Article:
Share
June 13, 2011 6:45 AM, EDT

Fatigue Studies Flawed, Groups Tell FMCSA

By Eric Miller, Staff Reporter

This story appears in the June 13 print edition of Transport Topics.

Trucker and shipper organizations unanimously told federal regulators last week that four new driver-fatigue studies introduced into the public record last month are flawed and do not support changes called for in a proposed federal hours-of-service rule.

The Federal Motor Carrier Safety Administration, which placed the studies in the Federal Register on May 9, said they were not completed in time to be included in the record when the agency first proposed the new hours-of-service rule on Dec. 23. The agency closed public comment on the four studies June 8.

Two of the new studies focused on truck driver fatigue, and two dealt with intrastate bus driver fatigue in Florida.

The Florida bus driver fatigue studies were largely discounted by the comment makers because intrastate bus drivers’ hours-of-service and rest-period rules widely differ.

In comments to FMCSA, the Owner-Operator Independent Drivers Association said the studies “add little to the debate” over the agency’s proposed hours-of-service rule.

In its HOS proposal, FMCSA said it was leaning toward cutting driving hours back to 10 from 11 and modifying the 34-hour reset provision by requiring that it include two rest periods of at least six hours and mandating that they fall between midnight and 6 a.m.

“The four supplemental studies addressed in these comments, which are either irrelevant or inconsistent, preliminary and incomplete in important respects, do not provide a solid basis for switching gears at this time,” OOIDA said. OOIDA opposes the HOS rule.

At press time, only a handful of trade organizations had commented on the four studies.

American Trucking Associations, which commissioned a detailed critique of the studies, called into question their validity.

ATA’s reviewer, Ron Knipling, criticized the truck driver fatigue study done by researchers at the Thomas D. Larson Pennsylvania Transportation Institute at Pennsylvania State University. “It would be erroneous and unwarranted to accept Penn State’s principal findings and conclusions without extensive re-analysis, internal validation and external replication,” said Knipling, a truck and road safe-ty researcher and consultant who once headed FMCSA’s research division.

Regarding a truck driver fatigue study by researchers at the Virginia Tech Transportation Institute, Knipling concluded that “more probing and self-challenging analyses” must be performed before the study’s findings can be “accepted as sound science.”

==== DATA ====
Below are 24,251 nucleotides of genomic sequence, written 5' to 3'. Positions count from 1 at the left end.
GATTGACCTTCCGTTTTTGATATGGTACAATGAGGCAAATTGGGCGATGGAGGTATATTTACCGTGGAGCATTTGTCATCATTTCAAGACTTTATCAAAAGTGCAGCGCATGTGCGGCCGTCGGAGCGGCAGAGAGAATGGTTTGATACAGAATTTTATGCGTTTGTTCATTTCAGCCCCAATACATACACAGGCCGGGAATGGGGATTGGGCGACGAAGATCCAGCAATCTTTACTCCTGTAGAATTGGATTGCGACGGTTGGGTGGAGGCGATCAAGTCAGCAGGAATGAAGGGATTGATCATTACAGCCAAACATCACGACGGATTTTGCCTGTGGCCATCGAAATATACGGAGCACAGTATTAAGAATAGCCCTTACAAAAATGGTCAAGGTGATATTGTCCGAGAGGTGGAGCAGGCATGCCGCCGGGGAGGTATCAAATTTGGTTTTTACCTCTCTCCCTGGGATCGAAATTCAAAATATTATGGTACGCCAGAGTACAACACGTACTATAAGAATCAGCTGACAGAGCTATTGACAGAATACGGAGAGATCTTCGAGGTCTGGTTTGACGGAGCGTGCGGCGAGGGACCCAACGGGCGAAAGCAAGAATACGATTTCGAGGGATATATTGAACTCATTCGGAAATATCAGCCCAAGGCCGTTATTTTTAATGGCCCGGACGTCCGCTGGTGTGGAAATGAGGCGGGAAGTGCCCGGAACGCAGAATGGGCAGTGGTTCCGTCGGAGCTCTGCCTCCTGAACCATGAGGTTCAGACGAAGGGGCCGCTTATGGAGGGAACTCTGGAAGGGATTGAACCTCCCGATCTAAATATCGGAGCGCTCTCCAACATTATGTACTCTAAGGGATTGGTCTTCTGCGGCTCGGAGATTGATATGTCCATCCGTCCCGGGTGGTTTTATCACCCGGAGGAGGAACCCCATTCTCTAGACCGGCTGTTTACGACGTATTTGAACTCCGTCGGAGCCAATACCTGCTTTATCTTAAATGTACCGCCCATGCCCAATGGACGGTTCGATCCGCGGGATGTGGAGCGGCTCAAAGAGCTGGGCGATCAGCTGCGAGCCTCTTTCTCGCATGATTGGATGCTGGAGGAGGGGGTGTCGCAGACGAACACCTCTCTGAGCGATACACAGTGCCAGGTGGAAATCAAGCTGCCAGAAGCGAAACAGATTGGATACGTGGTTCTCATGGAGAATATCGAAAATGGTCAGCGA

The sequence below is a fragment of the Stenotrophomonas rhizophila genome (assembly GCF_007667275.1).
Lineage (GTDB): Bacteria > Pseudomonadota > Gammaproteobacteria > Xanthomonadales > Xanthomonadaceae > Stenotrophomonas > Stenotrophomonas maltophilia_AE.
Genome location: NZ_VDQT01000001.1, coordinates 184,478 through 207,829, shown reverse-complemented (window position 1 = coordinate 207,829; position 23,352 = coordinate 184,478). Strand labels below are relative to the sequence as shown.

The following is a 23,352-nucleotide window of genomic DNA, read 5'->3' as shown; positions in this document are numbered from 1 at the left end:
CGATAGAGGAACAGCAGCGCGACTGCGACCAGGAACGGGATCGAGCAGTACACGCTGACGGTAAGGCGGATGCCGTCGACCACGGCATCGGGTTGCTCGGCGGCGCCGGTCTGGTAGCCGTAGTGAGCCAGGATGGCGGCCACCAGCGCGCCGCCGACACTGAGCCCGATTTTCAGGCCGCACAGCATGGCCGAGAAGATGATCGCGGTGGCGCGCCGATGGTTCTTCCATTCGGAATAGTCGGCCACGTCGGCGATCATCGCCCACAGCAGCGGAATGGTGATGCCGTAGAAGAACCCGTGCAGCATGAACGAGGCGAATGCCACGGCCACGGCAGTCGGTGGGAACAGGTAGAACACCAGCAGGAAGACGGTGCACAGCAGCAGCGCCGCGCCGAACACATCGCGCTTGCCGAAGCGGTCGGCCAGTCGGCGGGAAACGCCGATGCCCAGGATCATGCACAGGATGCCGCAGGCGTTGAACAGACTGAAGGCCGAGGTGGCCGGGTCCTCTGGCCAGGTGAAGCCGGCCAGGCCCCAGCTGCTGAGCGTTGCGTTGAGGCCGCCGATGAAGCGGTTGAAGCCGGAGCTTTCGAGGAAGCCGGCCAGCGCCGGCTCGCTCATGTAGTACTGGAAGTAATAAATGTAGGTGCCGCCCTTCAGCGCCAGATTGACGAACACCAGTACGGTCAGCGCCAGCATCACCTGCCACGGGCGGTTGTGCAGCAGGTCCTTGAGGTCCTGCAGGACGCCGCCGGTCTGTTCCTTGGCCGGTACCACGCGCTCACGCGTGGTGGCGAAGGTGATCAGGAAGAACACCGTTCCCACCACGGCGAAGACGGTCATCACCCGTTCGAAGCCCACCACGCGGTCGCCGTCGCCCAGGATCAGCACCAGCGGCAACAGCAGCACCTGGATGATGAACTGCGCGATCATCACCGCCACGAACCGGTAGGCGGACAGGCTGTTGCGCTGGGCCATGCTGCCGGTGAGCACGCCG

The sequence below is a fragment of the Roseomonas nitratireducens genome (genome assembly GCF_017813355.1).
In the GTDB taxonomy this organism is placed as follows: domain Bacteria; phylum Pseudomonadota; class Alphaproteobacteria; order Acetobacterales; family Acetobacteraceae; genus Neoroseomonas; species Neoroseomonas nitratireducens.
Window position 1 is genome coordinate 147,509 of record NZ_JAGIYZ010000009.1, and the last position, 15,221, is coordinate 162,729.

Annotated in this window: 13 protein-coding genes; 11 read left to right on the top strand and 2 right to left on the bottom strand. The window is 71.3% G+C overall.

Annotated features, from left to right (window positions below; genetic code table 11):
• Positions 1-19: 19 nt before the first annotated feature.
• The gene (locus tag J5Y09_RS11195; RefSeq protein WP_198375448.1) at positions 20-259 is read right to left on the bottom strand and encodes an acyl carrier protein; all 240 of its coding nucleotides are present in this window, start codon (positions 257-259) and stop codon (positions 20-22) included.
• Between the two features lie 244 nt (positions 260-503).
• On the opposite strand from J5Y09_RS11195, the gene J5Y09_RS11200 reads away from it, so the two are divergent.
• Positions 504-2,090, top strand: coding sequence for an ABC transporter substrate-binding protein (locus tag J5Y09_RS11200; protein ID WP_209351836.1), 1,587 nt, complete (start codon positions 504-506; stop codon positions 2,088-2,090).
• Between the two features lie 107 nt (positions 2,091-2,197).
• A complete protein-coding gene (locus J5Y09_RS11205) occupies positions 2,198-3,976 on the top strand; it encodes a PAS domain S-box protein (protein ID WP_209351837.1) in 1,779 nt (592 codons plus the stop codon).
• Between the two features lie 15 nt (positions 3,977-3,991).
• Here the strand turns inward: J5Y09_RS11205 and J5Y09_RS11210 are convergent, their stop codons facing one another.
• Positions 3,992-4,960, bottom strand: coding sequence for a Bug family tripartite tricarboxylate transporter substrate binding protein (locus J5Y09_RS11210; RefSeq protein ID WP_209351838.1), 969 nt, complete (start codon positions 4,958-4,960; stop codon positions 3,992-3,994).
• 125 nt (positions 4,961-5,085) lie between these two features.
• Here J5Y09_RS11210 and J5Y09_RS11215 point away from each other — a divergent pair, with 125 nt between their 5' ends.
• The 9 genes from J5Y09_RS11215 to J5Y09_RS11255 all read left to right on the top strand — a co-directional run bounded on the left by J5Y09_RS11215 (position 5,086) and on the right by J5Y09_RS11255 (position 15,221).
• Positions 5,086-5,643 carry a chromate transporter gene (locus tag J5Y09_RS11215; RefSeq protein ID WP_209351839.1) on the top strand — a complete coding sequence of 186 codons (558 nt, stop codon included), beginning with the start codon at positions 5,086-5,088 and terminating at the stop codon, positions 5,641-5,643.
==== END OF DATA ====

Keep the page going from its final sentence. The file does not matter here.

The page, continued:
Knipling questioned the findings of the Florida bus driver studies, saying, “The significant differences between Florida’s transit bus operator work (hours-of-service) rules and those for interstate truck drivers render schedule-related research findings from one largely inapplicable to the other.”

Knipling also noted that the risk for all types of truck crashes increased during daytime driving, which was “consistent with increased exposure.”

The National Industrial Transportation League also said the studies do not support a new hours-of-service rule.

“None of the studies that the administration has added to the docket indicate that the proposed HOS rules will increase safety,” NITL said. “Further, two of the studies use an irrelevant data source and a third overlooks the proximate causes of crashes.”

“The Pennsylvania State University study suffers from critical analysis flaws,” NITL wrote. “It implies that fatigue causes the crash risk to generally increase with each driving hour, but makes no attempt to verify that the underlying crashes were caused by fatigue.”

The Virginia Tech study “fails to validate its conclusions that the increased crash risk over a 14-hour duty period or after a rest period is a matter of driver fatigue,” NITL said.

The National Association of Small Trucking Companies said the four studies do not establish a factual or scientific basis for changing the current hours-of-service requirements for over-the-road truckers, nor do they contain current fatigue-management data.

“The agency should allow private industry to propose and conduct pilot programs aimed at measuring fatigue, not hours of service, and allowing reasonable driver flexibility to get miles and get home,” NASTC said.

Joint comments by Nasstrac and the Health and Personal Care Logistics Conference said none of the studies acknowledge that FMCSA is implementing its Compliance, Safety, Accountability program or that the agency is dramatically increasing the use of electronic logging devices, steps that would make the industry safer.

“Moreover, the new studies focus on small samples of drivers but ignore the clear trend toward fewer crashes and fatalities shown by DOT’s own statistics as to the larger universe of truck drivers operating nationwide since 2004, when the current hours-of-service rules became effective,” the two groups said.